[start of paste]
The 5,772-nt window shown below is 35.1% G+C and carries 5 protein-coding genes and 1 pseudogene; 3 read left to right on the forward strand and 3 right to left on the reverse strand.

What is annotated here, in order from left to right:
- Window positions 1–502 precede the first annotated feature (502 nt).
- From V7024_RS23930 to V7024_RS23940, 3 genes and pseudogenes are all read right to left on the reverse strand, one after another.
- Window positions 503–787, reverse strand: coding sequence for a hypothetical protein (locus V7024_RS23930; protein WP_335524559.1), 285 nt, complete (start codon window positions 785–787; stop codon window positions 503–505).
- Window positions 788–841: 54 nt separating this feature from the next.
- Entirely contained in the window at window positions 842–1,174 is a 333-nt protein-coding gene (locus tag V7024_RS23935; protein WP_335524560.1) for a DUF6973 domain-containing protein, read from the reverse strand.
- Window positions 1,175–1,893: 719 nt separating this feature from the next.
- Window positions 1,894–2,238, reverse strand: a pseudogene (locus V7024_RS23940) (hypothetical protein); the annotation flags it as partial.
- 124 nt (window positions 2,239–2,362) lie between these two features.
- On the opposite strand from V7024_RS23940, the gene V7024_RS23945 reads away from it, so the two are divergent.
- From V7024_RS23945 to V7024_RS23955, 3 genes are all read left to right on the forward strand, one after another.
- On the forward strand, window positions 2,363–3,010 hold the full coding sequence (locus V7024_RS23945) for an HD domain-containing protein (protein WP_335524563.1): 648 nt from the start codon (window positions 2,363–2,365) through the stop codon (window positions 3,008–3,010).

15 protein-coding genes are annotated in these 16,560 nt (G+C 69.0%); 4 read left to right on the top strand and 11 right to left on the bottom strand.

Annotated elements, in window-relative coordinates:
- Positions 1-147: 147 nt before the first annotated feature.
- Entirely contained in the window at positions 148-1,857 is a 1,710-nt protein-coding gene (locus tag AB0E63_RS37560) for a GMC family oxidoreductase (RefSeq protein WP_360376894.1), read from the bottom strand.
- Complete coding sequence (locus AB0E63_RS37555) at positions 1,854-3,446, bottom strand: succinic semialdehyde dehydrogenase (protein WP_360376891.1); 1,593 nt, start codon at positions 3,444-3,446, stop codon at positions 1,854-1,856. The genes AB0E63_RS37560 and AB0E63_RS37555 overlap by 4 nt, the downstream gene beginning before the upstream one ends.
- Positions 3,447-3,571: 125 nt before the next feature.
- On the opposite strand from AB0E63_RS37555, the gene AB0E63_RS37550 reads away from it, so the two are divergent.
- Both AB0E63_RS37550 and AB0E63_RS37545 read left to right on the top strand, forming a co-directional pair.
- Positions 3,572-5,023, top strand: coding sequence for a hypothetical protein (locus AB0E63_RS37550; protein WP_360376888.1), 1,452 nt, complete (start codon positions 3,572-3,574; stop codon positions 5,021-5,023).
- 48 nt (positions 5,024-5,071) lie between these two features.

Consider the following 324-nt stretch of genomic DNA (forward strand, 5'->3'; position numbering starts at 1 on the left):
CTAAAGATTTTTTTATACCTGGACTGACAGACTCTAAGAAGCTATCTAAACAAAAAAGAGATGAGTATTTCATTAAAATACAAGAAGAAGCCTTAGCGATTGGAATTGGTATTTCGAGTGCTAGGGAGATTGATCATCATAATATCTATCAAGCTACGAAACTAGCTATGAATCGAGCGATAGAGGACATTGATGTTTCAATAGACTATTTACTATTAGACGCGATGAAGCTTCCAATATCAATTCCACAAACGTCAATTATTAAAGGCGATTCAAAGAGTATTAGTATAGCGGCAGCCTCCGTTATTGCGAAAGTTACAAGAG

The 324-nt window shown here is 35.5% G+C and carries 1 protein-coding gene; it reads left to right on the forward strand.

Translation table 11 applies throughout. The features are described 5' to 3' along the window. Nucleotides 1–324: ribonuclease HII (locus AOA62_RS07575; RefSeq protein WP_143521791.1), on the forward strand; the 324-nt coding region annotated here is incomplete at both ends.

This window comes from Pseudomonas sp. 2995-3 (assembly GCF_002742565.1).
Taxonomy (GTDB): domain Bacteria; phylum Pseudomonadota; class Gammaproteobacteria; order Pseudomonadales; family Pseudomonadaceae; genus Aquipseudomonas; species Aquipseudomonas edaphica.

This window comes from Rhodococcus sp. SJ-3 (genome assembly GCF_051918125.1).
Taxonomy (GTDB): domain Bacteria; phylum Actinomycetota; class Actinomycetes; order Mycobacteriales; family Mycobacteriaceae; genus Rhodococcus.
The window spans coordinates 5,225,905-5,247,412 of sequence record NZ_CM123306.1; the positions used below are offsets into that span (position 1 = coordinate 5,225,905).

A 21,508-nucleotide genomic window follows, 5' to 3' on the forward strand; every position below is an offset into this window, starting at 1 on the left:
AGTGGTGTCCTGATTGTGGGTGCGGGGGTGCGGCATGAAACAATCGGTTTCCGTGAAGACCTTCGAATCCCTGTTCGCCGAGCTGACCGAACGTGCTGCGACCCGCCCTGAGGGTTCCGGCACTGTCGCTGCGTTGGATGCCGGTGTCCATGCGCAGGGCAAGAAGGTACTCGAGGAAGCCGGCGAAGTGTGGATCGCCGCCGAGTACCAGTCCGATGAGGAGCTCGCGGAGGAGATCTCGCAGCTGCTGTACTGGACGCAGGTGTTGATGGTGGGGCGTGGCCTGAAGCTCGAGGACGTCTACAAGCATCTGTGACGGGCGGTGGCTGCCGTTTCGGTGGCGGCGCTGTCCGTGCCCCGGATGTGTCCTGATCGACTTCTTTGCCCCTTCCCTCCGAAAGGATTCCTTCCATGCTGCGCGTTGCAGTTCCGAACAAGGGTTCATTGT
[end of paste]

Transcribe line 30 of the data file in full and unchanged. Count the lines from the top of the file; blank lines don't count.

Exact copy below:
This window comes from Rhodococcus sp. SJ-3 (genome assembly GCF_051918125.1).